Environmental activists took to the streets of downtown Mount Pleasant on Saturday as part of a worldwide protest against controversial biotechnology company Monsanto.
People of all ages crammed onto the corner of Broadway and Main streets for the “March Against Monsanto.” Some came from as far away as Alpena to make the walkthrough downtown, beating drums, chanting and waving signs like “Monsatan terrorizing small farmers all over the world” and “Old Monsanto had a farm GM-GMO”.
Monsanto has come under fire from some activists for genetically altering seeds and other materials used to make food without proper labeling.
Mount Pleasant resident Abby Baker was active in the march’s preparation and said the purpose of the protest was to raise awareness and to get people more involved in their food.
“Just banding together and standing by our local farmers, standing by organic things,” Baker said.
Many protesters were also there to criticize the U.S. Food and Drug Administration, which is charged with regulating and overseeing American food production. Protesters said the FDA does not properly regulate Monsanto and other food giants because many of the regulators are former employees of those companies.
The crowd earned appreciative honks and shouts of support from drivers passing by on the march from Island Park, 331 N. Main St., through downtown and then back to the town’s center.
Mount Pleasant’s protest was one of hundreds across the United States and over 40 other countries, including 12 protests in Michigan.
Protesters were also playing music, helping children plant non-GMO seeds in organic soil and sharing tips on how to avoid brand names that refuse to label.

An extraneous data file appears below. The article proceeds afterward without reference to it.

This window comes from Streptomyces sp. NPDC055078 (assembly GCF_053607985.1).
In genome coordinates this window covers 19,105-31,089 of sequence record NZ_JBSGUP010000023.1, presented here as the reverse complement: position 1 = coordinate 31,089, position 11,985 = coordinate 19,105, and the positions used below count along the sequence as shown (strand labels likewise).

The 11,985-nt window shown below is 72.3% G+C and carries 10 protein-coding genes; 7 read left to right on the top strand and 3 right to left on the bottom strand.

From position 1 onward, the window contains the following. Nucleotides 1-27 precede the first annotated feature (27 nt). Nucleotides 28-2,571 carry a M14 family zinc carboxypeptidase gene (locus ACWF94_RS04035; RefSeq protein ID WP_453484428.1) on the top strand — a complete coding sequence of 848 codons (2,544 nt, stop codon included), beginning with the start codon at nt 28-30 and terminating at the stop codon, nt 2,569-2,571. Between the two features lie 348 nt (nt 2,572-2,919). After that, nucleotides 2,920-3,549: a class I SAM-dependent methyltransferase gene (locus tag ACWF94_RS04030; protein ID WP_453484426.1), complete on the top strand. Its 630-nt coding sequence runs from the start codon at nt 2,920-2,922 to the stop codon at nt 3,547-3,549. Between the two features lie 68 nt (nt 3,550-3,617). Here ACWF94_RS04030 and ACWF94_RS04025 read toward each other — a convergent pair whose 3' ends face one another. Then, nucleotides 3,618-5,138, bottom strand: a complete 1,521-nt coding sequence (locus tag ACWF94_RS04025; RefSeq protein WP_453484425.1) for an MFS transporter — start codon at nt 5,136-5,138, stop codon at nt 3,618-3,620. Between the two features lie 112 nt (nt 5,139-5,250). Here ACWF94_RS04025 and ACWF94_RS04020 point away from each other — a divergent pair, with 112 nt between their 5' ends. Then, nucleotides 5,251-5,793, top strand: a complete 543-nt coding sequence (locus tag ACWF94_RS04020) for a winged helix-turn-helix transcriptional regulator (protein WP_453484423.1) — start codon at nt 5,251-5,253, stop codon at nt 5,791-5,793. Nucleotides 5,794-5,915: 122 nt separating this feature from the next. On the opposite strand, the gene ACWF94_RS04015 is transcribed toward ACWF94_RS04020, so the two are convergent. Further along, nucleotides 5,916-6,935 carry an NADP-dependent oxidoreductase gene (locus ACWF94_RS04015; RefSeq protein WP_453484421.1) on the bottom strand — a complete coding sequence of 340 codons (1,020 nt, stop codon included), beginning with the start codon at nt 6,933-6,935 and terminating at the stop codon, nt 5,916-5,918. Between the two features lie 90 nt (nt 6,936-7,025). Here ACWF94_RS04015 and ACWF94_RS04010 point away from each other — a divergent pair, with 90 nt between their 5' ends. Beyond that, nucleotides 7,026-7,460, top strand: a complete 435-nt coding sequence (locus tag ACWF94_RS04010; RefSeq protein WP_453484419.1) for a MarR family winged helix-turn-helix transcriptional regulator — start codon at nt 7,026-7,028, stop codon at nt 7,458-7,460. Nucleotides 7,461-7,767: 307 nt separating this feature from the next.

While Monsanto did not respond to request for comment, their website does give a response to some of the questions protesters raised at the M.A.M. Event.
“Many labeled certified organic or non-(genetically modified) products are available for consumers who prefer to consume them, consistent with their personal preferences,” reads Monsanto’s section on labeling. “These varied offerings provide additional choices for all consumers and avoid the potential of misleading the public with mandated labeling that raises concerns about the quality, safety or healthfulness of the products they have come to know and trust.”
Monsanto has two locations in Michigan, one in Constantine and another in Mason.
Maria Colberg of Mount Pleasant came early to the march to photograph the event and assist others. Colberg learned about the march through a friend.
Colberg said part of what drew her in was the passion of others, and that maybe the reason cities like Midland didn’t have a march could be because they didn’t have a passionate leader bringing everyone together.
“It just took one person to be that passionate here, you know, maybe that person just didn’t live in that area,” Colberg said.